Hubble Telescope Detects Helium In Atmosphere Of Exoplanet WASP-107b

Mindy Sparks
May 3, 2018

The amount of helium detected in the atmosphere of WASP-107b is so large that its upper atmosphere must extend tens of thousands of kilometres out into space. Helium has always been thought to be a byproduct of planets close enough into their stars that they lose parts of their atmosphere, and helium is common across our solar system - but it hadn't been seen on an exoplanet until now. Using spectroscopy, scientists were able to find helium in the escaping atmosphere of the planet - the first detection of this element in the atmosphere of an exoplanet.

The worldwide team of astronomers, led by Jessica Spake, a PhD student at the University of Exeter in the United Kingdom, used Hubble's Wide Field Camera 3 to discover helium in the atmosphere of the exoplanet WASP-107b This is the first detection of its kind. It's also common in gas-giant planets such as Jupiter and Saturn, and theorists have predicted that it should be detectable in exoplanet atmospheres.

Aside from the Hubble Space Telescope, astronomers might have another valuable resource available in the next few years for analyzing the atmosphere of exoplanets like WASP-107b. The discovery demonstrates the ability to use infrared spectra to study exoplanet extended atmospheres. It also has one of the cooler atmospheres compared to most exoplanets although it's still a blistering 500 degrees Celsius.


According to a news release published by the European Space Agency, the multinational team made the discovery with Hubble's Wide Field Camera 3, using the instrument to detect helium in WASP-107b's atmosphere.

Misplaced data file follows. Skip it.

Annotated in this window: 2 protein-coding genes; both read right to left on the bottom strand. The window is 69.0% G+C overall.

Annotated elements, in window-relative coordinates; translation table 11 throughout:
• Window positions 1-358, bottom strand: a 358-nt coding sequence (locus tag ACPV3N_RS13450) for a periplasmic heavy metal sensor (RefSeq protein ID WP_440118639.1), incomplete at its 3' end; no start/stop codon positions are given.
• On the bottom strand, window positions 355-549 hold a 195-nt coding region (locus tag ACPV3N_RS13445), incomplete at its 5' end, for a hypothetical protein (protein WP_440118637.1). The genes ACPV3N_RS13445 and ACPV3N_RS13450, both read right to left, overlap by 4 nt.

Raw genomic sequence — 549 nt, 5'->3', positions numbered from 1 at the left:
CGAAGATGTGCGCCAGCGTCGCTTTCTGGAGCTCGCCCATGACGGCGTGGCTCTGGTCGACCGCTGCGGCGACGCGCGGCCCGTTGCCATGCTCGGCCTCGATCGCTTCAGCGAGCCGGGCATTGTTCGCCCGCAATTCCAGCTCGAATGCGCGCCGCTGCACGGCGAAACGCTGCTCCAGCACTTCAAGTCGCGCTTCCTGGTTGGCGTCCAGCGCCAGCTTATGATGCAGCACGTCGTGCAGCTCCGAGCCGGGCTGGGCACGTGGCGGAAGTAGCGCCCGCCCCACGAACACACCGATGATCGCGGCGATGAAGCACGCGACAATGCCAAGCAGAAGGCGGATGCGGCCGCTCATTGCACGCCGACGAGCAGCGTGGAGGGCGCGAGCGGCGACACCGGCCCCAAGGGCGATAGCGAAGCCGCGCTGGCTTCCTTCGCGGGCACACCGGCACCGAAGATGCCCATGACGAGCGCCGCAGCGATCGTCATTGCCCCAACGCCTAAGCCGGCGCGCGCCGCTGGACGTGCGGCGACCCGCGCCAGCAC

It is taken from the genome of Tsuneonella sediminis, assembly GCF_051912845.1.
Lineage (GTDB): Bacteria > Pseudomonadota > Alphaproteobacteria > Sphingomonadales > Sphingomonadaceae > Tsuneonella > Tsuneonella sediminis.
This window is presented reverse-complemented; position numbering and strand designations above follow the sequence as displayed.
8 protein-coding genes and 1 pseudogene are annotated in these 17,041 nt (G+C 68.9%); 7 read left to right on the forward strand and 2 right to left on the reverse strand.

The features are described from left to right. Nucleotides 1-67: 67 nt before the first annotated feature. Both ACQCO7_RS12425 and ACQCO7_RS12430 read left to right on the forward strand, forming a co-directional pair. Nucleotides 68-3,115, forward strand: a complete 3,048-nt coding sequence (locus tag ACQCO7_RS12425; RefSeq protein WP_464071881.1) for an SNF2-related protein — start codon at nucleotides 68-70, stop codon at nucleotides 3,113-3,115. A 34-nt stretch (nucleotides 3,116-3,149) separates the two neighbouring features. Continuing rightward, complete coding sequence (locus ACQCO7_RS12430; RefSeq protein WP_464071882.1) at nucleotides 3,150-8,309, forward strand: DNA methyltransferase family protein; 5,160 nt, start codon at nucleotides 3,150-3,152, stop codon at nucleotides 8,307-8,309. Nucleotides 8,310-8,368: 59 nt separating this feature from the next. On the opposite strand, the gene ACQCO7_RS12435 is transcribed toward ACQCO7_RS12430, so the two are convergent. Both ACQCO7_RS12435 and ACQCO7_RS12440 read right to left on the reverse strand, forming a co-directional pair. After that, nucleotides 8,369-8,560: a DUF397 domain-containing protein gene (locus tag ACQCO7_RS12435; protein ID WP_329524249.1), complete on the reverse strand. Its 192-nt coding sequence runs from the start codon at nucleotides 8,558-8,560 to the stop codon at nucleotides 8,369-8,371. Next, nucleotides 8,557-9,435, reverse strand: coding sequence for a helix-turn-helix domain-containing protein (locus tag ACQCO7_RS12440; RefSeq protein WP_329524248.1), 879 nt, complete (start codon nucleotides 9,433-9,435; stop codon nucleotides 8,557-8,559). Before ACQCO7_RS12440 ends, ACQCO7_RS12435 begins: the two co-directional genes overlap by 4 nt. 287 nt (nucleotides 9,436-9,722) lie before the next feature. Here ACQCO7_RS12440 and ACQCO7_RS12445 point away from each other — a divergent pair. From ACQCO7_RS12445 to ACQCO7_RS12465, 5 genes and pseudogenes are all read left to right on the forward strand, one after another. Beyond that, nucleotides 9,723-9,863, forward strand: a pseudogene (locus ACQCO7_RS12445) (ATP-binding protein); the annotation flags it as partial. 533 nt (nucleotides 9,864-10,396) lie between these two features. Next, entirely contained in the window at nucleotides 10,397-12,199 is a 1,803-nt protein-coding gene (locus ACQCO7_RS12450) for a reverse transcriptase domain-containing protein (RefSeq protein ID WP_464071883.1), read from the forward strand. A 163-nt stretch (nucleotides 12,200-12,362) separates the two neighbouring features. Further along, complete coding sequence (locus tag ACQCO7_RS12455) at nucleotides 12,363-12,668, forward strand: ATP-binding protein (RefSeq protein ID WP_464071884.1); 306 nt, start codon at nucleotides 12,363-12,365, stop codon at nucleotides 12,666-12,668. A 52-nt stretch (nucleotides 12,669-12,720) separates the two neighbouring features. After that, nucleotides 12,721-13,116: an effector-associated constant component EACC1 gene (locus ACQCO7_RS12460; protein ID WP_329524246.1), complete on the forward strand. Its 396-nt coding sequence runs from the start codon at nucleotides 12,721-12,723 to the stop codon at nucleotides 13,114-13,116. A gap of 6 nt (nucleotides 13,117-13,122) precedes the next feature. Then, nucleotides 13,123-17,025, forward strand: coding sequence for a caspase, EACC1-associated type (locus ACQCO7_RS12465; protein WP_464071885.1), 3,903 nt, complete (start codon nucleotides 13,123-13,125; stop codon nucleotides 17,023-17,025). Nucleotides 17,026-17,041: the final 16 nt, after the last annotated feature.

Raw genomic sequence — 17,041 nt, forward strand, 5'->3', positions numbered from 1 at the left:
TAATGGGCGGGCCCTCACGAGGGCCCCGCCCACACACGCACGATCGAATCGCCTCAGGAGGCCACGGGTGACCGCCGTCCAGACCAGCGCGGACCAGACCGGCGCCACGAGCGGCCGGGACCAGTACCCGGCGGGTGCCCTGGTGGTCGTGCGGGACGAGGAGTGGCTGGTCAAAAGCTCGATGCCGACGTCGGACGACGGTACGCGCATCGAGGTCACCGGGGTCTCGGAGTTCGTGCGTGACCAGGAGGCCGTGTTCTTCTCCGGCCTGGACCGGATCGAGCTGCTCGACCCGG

WASP-107b is one of the lowest density planets known: While the planet is about the same size as Jupiter, it has only 12% of Jupiter's mass. "If smaller, Earth-sized planets have similar helium clouds, this new technique offers an exciting means to study their upper atmospheres in the very near future". This also makes it the first time that an extended atmosphere has been discovered at infrared wavelengths. "This observation is going to open floodgates to a new area of exoplanet research, just because the helium signature is so strong", says Sara Seager, an astrophysicist and planetary scientist at the Massachusetts Institute of Technology in Cambridge who was a co-author of the 2000 prediction.

[1] The measurement of an exoplanet's atmosphere is performed when the planet passes in front of its host star. As soon as they downloaded the data, they saw an enormous spike in the star's light spectrum, at the near-infrared wavelength of 1.08 micrometres. The larger the amount of an element present in the atmosphere, the easier the detection becomes. The star's radiation is so powerful that models suggest the planet's atmosphere is actually eroding a tiny bit each year, perhaps forming a comet-like tail of helium. The star WASP-107 is highly active, supporting the atmospheric loss.

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